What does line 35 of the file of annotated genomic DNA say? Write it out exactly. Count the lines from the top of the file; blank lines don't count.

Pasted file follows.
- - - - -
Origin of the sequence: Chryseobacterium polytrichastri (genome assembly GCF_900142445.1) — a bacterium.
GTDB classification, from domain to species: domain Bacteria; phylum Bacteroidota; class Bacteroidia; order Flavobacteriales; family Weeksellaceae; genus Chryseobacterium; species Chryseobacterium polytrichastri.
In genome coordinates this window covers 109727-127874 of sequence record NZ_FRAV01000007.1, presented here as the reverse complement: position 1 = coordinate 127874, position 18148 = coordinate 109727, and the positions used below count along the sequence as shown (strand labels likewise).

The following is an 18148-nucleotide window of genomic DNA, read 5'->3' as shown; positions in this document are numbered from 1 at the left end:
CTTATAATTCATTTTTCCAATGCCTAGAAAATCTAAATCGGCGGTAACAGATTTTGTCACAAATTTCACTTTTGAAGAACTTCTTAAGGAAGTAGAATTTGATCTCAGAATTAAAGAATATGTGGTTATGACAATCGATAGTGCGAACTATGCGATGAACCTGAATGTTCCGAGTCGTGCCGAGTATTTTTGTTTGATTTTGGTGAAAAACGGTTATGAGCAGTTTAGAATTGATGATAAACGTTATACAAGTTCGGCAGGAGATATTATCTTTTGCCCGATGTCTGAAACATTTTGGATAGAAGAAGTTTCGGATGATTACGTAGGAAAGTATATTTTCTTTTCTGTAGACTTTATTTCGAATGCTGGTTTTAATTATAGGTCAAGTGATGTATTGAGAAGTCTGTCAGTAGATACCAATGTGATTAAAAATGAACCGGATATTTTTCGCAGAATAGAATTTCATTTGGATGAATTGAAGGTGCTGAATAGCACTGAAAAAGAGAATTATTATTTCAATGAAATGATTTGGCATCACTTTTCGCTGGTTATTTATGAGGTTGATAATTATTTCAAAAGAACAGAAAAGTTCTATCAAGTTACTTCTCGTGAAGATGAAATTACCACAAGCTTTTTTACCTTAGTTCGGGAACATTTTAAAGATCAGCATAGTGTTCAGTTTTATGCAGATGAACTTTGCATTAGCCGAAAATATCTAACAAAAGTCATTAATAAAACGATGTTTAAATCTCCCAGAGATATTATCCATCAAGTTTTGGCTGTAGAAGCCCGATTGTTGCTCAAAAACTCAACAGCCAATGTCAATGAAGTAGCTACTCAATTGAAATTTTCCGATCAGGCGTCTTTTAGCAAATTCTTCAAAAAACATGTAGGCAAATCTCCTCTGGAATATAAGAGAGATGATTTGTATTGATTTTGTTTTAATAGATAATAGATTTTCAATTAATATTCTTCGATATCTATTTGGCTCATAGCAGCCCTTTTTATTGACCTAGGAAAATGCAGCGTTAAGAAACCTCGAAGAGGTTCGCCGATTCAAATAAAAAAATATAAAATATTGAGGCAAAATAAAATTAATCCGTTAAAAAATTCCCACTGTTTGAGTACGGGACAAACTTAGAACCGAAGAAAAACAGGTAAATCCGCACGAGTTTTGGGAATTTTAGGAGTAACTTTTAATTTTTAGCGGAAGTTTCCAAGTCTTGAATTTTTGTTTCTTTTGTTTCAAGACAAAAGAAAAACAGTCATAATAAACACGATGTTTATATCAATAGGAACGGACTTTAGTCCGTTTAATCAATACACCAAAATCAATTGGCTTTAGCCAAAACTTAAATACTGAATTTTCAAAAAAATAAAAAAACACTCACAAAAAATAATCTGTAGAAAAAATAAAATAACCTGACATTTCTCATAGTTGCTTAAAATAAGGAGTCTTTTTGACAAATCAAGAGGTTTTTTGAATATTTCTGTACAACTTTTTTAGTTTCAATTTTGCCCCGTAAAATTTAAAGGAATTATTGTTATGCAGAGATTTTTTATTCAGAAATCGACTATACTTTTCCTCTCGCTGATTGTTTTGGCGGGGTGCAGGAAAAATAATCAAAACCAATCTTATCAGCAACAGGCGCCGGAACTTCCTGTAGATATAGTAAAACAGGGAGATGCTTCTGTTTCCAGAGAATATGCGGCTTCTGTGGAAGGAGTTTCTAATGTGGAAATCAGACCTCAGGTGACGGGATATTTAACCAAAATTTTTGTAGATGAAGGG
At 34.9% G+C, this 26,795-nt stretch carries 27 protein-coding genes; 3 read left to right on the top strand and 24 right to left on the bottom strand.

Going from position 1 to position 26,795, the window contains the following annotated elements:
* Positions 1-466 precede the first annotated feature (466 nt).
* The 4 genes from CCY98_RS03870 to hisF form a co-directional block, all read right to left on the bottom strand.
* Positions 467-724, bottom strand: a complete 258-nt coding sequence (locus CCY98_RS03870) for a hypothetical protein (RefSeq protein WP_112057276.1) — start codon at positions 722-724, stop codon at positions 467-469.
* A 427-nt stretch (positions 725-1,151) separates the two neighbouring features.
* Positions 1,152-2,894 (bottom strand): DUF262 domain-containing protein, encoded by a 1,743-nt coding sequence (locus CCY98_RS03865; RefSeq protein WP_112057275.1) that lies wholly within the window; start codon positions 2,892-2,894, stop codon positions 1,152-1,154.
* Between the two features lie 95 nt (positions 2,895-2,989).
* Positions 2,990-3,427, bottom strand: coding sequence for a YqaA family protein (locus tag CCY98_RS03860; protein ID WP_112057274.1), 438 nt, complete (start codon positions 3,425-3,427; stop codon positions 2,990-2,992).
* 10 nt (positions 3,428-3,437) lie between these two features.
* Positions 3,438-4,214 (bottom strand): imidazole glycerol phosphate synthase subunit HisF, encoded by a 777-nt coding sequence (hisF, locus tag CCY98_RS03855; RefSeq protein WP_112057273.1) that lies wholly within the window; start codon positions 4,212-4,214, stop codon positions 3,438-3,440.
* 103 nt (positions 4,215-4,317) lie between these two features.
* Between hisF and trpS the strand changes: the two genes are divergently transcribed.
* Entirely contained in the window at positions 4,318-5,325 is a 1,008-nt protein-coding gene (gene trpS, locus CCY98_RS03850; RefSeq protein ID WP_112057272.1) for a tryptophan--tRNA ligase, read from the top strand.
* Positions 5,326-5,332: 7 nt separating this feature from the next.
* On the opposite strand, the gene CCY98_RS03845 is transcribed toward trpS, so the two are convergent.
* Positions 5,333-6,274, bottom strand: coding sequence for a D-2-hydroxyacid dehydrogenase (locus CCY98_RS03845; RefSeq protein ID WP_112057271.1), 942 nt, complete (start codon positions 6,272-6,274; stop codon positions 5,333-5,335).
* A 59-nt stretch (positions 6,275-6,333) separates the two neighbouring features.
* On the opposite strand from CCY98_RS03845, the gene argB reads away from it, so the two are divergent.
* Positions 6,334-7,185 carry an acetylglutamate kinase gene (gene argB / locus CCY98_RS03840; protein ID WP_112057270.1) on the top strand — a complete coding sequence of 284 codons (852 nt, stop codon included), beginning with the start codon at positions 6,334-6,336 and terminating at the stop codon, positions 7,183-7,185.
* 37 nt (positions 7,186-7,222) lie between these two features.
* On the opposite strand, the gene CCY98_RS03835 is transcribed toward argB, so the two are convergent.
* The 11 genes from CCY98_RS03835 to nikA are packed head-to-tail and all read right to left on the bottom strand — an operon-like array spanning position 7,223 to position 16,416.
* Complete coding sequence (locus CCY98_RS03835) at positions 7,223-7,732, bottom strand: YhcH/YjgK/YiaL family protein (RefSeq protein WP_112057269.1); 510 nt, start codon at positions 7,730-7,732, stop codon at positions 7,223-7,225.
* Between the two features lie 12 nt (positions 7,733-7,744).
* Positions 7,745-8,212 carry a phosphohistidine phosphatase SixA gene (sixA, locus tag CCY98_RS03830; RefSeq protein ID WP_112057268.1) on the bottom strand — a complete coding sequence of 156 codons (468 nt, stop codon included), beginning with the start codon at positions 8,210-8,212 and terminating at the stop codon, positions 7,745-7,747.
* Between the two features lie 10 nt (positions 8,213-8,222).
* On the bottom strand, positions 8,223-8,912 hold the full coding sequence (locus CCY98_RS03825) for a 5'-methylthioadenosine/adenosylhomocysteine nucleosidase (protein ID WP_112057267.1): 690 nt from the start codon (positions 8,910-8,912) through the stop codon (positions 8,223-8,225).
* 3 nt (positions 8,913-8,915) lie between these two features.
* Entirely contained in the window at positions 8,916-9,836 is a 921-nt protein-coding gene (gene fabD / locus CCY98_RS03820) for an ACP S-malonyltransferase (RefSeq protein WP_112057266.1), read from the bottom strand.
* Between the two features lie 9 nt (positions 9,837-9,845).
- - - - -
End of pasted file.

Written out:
* Entirely contained in the window at positions 8,916-9,836 is a 921-nt protein-coding gene (gene fabD / locus CCY98_RS03820) for an ACP S-malonyltransferase (RefSeq protein WP_112057266.1), read from the bottom strand.